North T. Gentry, Attorney-General, J.D. Purteet, Special Assistant Attorney-General, for respondent.
The pleader, in addition to pleading the purport of the alleged forged instrument, set up the tenor of said instrument in haec verba. The purporting allegation states that the instrument purported to have been signed by Samuel Fowler. The signature on the instrument shows the following: "Samuel Fowler, by Kinder." We have been unable to find a case wherein this court has passed on the sufficiency of an information involving the precise point here presented. However, if the information correctly charged appellant with the crime of forgery in the second degree there is no reversible error in the record.
On January 31, 1924, the Prosecuting Attorney of Wayne County filed in the circuit court of said county, a verified information, which, omitting formal parts, reads as follows:
"Wm. T. Powers, Prosecuting Attorney within and for the County of Wayne and State of Missouri, upon his oath of office as such prosecuting attorney, and upon his information and belief, now and here informs the court that on or about the 7th day of March, 1923, at and in the County of Wayne and State of Missouri, one Clacy T. Kinder, late of said county and state, did then and there unlawfully and feloniously forge, counterfeit and falsely make a certain false, forged and counterfeit check for the payment of money, purporting to be made by Samuel Fowler, and the said check purporting to be drawn on the Bank of Patterson, a bank incorporated under the laws of the State of Missouri, and doing a general banking business in the town of Patterson. County of Wayne and State of Missouri, which said false, forged and counterfeit check is of the tenor following, that is to say:
"`Patterson, Mo. Mar. 7. 1923 No. ____ "`BANK OF PATTERSON "`Pay to C.T. Kinder or order, $1000.00 "`One thousand no/100 .............. Dollars "`Samuel Fowler "`By Kinder "`(Paid Mar. 8, 1923, Bank of Patterson, Patterson, Mo.)'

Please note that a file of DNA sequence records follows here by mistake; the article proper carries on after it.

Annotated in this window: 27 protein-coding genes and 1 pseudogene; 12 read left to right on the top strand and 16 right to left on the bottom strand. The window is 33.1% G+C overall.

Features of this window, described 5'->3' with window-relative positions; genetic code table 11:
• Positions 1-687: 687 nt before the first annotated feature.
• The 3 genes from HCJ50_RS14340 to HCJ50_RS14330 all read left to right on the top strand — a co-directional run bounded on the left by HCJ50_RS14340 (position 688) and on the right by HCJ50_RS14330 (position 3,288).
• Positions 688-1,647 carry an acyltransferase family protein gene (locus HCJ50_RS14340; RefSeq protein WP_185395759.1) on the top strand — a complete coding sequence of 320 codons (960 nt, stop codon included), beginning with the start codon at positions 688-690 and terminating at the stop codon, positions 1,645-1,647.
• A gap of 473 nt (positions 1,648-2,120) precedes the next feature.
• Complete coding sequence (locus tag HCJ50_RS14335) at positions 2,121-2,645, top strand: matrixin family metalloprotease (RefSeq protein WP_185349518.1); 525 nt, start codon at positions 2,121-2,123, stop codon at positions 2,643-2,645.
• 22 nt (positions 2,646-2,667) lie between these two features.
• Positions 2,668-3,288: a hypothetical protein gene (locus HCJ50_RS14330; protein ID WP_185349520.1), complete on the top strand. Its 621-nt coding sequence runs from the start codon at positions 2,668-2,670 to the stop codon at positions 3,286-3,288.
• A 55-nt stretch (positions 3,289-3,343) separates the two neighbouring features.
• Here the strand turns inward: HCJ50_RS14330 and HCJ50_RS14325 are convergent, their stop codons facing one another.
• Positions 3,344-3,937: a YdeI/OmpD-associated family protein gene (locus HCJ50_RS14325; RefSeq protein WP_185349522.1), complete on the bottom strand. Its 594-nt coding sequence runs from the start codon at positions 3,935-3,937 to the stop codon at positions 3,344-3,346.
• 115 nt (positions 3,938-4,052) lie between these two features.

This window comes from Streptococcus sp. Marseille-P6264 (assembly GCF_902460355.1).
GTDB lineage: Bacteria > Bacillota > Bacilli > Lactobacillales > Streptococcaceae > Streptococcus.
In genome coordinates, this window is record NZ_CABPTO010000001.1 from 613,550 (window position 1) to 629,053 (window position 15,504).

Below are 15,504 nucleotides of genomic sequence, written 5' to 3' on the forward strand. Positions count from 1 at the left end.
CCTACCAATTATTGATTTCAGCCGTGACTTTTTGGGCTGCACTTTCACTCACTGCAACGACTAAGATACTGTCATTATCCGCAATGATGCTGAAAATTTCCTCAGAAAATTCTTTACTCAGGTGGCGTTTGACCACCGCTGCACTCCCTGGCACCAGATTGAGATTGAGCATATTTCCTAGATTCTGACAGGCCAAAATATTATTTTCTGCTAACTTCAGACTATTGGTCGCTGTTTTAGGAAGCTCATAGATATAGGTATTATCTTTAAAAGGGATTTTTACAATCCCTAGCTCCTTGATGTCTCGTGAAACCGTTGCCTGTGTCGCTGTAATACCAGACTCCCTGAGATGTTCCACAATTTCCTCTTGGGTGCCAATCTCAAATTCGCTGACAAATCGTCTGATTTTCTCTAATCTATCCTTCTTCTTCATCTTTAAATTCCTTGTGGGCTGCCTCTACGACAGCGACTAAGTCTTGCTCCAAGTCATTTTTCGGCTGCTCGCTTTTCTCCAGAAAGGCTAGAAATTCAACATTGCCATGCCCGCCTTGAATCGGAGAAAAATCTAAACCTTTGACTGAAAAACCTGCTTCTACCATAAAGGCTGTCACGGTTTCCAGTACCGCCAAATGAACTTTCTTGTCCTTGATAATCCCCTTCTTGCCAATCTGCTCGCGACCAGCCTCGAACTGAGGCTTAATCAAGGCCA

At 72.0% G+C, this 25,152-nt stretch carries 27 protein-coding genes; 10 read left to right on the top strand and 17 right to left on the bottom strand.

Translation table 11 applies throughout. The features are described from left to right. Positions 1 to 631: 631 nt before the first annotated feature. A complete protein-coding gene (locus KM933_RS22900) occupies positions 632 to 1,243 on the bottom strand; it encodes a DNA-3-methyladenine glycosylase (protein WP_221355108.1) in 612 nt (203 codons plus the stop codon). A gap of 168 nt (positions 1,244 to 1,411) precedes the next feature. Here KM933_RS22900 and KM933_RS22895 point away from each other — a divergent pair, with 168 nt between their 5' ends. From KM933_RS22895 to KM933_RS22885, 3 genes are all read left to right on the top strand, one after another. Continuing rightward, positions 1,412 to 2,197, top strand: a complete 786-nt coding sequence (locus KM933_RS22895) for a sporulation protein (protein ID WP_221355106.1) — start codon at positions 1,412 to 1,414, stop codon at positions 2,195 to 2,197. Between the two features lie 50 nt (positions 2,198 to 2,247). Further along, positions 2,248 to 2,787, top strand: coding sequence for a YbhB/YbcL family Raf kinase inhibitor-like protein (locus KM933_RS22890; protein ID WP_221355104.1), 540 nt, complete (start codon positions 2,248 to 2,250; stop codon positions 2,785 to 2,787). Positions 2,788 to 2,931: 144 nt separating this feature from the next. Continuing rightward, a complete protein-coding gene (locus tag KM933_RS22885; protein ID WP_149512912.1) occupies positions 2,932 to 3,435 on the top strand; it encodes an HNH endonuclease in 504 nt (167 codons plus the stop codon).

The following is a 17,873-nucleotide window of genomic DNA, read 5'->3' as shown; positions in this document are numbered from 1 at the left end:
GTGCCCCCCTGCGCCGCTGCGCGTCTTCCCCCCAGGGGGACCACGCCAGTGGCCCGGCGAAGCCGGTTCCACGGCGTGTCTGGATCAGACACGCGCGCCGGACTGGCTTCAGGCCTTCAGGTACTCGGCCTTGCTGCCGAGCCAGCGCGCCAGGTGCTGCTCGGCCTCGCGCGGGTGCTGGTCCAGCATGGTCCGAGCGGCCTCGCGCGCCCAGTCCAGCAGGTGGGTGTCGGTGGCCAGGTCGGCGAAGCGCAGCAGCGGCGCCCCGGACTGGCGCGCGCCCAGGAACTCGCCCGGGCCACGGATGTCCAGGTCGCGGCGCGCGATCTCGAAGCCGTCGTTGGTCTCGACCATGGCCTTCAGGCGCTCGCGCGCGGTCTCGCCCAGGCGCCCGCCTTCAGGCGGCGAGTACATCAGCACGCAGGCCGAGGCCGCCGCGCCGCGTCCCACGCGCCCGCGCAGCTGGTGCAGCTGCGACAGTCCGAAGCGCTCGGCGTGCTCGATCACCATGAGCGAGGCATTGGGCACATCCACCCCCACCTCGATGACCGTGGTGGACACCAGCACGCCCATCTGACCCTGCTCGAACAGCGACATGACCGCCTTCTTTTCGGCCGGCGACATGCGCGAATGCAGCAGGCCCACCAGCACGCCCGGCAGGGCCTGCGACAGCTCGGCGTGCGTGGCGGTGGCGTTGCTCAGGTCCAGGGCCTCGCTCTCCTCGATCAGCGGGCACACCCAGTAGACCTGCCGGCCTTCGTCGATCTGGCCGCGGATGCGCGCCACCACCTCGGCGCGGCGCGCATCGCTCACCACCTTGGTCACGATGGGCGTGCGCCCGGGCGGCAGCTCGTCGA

with the felonious intent then and there and thereby to injure, cheat and defraud; contrary to the statutes in such cases made and provided and against the peace and dignity of the State."
Defendant was arraigned and entered a plea of not guilty. On his application, a change of venue was taken, and the cause sent to the Circuit Court of Washington County, where it was tried. Defendant filed a motion to quash the information, which was overruled. On April 28, 1924, upon a trial before a jury, the following verdict was returned:
"We, the jury, in the case of the State of Missouri, plaintiff, v. Clacy T. Kinder, defendant, find the defendant, Clacy T. Kinder, guilty of forgery as he stands charged in the information and assess his punishment therefor at imprisonment in the penitentiary for a term of seven years."
On May 1, 1924, defendant filed motions for a new trial and in arrest of judgment, both of which were overruled. Thereafter, on March 23, 1925, allocution was granted, judgment rendered, sentence pronounced in conformity with the verdict, and an appeal allowed defendant to this court.
The defendant stood upon his demurrer to the State's evidence at the conclusion of same, and offered no evidence. The defendant has made no statement of the case, and has made no objection to the one made by counsel for the State as follows:
"The facts, as adduced from the testimony on behalf of the State, are substantially as follows:
"Samuel Fowler testified that he was eighty-three years old and lived during the year 1923 between the towns of Brunot and Patterson in the County of Wayne; that he was acquainted with the appellant in his capacity as cashier of the Bank of Patterson; that during the month of March of that year he had on deposit in said bank a sum of money amounting to fifteen or sixteen hundred dollars: that he did not authorize appellant on the 7th day of March, 1923, to sign his name to a check in the sum of one thousand dollars, in favor of appellant, nor did he authorize any one else to do so, nor did he sign his name to such a check.